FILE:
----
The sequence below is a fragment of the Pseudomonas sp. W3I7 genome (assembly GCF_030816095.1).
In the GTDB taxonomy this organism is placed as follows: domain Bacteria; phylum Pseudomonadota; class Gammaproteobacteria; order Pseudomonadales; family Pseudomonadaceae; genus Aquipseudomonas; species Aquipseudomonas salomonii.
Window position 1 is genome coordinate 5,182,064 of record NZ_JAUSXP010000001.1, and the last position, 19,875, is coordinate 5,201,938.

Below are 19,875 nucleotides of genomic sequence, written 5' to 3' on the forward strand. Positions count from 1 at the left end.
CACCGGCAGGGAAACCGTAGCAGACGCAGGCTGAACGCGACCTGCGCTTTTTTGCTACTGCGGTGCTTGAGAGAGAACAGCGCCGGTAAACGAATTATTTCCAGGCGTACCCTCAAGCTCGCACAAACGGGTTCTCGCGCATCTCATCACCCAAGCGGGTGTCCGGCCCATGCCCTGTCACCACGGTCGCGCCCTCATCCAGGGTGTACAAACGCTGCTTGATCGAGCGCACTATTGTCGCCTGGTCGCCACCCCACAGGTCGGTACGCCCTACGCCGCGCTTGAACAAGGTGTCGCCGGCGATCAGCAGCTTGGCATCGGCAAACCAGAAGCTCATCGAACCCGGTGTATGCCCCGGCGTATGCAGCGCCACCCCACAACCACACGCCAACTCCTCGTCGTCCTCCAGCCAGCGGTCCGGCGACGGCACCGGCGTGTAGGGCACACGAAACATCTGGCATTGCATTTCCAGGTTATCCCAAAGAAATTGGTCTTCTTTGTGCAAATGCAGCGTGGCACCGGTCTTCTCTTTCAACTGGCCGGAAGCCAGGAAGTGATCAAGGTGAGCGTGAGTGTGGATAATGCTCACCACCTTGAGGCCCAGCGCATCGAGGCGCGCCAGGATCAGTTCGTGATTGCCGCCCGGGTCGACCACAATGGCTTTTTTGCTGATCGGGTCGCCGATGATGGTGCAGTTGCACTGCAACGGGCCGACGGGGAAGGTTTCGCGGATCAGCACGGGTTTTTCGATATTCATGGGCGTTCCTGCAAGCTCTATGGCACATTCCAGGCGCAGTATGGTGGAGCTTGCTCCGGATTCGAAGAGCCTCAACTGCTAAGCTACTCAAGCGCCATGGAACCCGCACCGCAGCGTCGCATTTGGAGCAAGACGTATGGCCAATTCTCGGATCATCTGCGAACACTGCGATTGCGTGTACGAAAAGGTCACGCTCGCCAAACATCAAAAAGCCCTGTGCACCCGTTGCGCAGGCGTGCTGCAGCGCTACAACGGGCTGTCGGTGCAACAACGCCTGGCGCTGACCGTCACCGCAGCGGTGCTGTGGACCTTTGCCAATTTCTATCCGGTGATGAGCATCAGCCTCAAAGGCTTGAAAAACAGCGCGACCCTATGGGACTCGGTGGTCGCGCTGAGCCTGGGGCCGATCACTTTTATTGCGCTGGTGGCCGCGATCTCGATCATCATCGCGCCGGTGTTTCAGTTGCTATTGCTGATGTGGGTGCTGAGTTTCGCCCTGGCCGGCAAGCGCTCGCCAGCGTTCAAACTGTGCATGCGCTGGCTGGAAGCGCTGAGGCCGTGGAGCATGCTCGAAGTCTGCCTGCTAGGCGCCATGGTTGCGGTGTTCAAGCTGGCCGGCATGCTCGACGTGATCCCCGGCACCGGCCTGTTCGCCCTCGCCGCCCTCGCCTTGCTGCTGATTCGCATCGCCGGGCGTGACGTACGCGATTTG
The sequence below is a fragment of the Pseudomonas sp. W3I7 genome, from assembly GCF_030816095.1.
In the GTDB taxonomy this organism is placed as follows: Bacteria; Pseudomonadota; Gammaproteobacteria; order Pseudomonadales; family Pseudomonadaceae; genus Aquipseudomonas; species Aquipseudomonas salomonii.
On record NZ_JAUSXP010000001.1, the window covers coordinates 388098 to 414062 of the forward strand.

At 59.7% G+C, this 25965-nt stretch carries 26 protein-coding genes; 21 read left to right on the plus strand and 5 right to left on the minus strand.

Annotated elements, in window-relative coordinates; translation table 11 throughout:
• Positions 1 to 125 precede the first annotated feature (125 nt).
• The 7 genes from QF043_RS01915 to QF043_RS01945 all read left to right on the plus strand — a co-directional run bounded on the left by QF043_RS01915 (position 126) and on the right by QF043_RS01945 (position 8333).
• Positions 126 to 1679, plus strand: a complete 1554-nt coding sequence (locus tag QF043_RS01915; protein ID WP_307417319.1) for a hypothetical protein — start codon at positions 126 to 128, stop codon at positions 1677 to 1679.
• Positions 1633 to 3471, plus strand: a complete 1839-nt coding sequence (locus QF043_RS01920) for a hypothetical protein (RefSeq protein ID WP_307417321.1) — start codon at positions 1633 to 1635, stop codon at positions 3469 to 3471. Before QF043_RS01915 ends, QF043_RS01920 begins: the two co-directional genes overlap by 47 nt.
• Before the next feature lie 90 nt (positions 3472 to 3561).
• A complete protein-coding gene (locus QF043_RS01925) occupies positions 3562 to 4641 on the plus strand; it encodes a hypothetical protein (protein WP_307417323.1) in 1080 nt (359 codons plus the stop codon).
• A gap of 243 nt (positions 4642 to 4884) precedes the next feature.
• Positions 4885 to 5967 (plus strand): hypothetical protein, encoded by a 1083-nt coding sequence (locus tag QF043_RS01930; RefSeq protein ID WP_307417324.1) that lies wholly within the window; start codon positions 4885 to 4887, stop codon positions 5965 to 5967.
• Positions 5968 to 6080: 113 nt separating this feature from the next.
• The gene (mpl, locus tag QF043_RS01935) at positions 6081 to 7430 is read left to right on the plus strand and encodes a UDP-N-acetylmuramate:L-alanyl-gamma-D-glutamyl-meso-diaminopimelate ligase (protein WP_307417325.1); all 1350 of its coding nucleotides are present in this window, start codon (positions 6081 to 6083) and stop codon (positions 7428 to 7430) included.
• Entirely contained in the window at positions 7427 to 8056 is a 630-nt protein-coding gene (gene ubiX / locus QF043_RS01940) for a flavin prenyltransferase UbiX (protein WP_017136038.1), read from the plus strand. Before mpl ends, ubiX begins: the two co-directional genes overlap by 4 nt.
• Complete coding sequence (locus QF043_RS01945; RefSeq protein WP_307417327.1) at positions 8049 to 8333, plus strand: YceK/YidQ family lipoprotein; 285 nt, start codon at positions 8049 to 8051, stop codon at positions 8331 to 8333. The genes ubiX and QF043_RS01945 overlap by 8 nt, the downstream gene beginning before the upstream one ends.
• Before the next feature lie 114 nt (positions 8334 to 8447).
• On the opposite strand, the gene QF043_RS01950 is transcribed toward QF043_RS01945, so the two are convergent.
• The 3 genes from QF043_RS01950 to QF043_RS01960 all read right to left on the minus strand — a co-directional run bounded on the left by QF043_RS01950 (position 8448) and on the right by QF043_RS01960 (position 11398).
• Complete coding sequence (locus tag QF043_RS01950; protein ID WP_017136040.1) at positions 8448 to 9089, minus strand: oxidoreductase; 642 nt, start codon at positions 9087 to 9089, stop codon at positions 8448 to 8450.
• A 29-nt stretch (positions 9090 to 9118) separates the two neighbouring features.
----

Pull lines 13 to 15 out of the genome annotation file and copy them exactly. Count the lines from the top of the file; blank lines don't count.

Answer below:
• Positions 126 to 1679, plus strand: a complete 1554-nt coding sequence (locus tag QF043_RS01915; protein ID WP_307417319.1) for a hypothetical protein — start codon at positions 126 to 128, stop codon at positions 1677 to 1679.
• Positions 1633 to 3471, plus strand: a complete 1839-nt coding sequence (locus QF043_RS01920) for a hypothetical protein (RefSeq protein ID WP_307417321.1) — start codon at positions 1633 to 1635, stop codon at positions 3469 to 3471. Before QF043_RS01915 ends, QF043_RS01920 begins: the two co-directional genes overlap by 47 nt.
• Before the next feature lie 90 nt (positions 3472 to 3561).